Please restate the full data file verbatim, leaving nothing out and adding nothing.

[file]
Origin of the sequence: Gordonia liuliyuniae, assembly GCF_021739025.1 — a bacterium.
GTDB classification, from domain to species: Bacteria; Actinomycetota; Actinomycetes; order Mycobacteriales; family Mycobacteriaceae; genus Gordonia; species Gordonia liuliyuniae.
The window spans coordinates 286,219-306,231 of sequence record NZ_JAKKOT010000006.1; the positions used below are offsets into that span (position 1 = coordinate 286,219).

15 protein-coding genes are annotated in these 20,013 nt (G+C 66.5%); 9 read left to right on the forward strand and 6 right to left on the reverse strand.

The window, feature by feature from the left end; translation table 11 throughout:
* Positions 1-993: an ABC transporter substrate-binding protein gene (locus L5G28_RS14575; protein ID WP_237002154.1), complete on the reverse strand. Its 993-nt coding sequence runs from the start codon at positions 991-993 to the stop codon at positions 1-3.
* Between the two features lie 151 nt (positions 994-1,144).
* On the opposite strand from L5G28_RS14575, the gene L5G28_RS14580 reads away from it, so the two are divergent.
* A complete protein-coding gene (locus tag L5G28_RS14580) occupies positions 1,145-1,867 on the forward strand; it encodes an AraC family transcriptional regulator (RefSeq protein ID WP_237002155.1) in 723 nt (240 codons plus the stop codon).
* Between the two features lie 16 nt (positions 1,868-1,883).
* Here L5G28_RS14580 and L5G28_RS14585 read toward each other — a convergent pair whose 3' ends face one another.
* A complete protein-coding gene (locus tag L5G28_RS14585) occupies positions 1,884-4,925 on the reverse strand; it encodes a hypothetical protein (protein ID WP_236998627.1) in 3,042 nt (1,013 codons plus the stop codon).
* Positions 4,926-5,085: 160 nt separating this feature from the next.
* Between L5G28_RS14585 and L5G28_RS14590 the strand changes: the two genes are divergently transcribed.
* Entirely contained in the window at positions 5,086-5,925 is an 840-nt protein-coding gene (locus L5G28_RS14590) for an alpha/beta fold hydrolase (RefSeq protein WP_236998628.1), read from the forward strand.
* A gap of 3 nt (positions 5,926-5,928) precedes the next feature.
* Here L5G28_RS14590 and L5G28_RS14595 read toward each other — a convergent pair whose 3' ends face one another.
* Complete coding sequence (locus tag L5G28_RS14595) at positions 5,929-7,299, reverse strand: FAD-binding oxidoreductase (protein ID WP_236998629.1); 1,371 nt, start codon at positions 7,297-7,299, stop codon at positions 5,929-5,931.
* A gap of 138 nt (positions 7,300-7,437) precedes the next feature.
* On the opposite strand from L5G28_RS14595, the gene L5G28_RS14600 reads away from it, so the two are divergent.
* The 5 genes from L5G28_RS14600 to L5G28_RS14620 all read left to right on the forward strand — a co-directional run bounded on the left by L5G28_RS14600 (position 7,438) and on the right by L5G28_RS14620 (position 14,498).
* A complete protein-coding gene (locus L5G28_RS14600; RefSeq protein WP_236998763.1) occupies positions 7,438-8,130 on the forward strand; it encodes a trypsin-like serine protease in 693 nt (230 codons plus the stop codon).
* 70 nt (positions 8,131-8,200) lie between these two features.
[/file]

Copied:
Origin of the sequence: Gordonia liuliyuniae, assembly GCF_021739025.1 — a bacterium.
GTDB classification, from domain to species: Bacteria; Actinomycetota; Actinomycetes; order Mycobacteriales; family Mycobacteriaceae; genus Gordonia; species Gordonia liuliyuniae.
The window spans coordinates 286,219-306,231 of sequence record NZ_JAKKOT010000006.1; the positions used below are offsets into that span (position 1 = coordinate 286,219).

15 protein-coding genes are annotated in these 20,013 nt (G+C 66.5%); 9 read left to right on the forward strand and 6 right to left on the reverse strand.

The window, feature by feature from the left end; translation table 11 throughout:
* Positions 1-993: an ABC transporter substrate-binding protein gene (locus L5G28_RS14575; protein ID WP_237002154.1), complete on the reverse strand. Its 993-nt coding sequence runs from the start codon at positions 991-993 to the stop codon at positions 1-3.
* Between the two features lie 151 nt (positions 994-1,144).
* On the opposite strand from L5G28_RS14575, the gene L5G28_RS14580 reads away from it, so the two are divergent.
* A complete protein-coding gene (locus tag L5G28_RS14580) occupies positions 1,145-1,867 on the forward strand; it encodes an AraC family transcriptional regulator (RefSeq protein ID WP_237002155.1) in 723 nt (240 codons plus the stop codon).
* Between the two features lie 16 nt (positions 1,868-1,883).
* Here L5G28_RS14580 and L5G28_RS14585 read toward each other — a convergent pair whose 3' ends face one another.
* A complete protein-coding gene (locus tag L5G28_RS14585) occupies positions 1,884-4,925 on the reverse strand; it encodes a hypothetical protein (protein ID WP_236998627.1) in 3,042 nt (1,013 codons plus the stop codon).
* Positions 4,926-5,085: 160 nt separating this feature from the next.
* Between L5G28_RS14585 and L5G28_RS14590 the strand changes: the two genes are divergently transcribed.
* Entirely contained in the window at positions 5,086-5,925 is an 840-nt protein-coding gene (locus L5G28_RS14590) for an alpha/beta fold hydrolase (RefSeq protein WP_236998628.1), read from the forward strand.
* A gap of 3 nt (positions 5,926-5,928) precedes the next feature.
* Here L5G28_RS14590 and L5G28_RS14595 read toward each other — a convergent pair whose 3' ends face one another.
* Complete coding sequence (locus tag L5G28_RS14595) at positions 5,929-7,299, reverse strand: FAD-binding oxidoreductase (protein ID WP_236998629.1); 1,371 nt, start codon at positions 7,297-7,299, stop codon at positions 5,929-5,931.
* A gap of 138 nt (positions 7,300-7,437) precedes the next feature.
* On the opposite strand from L5G28_RS14595, the gene L5G28_RS14600 reads away from it, so the two are divergent.
* The 5 genes from L5G28_RS14600 to L5G28_RS14620 all read left to right on the forward strand — a co-directional run bounded on the left by L5G28_RS14600 (position 7,438) and on the right by L5G28_RS14620 (position 14,498).
* A complete protein-coding gene (locus L5G28_RS14600; RefSeq protein WP_236998763.1) occupies positions 7,438-8,130 on the forward strand; it encodes a trypsin-like serine protease in 693 nt (230 codons plus the stop codon).
* 70 nt (positions 8,131-8,200) lie between these two features.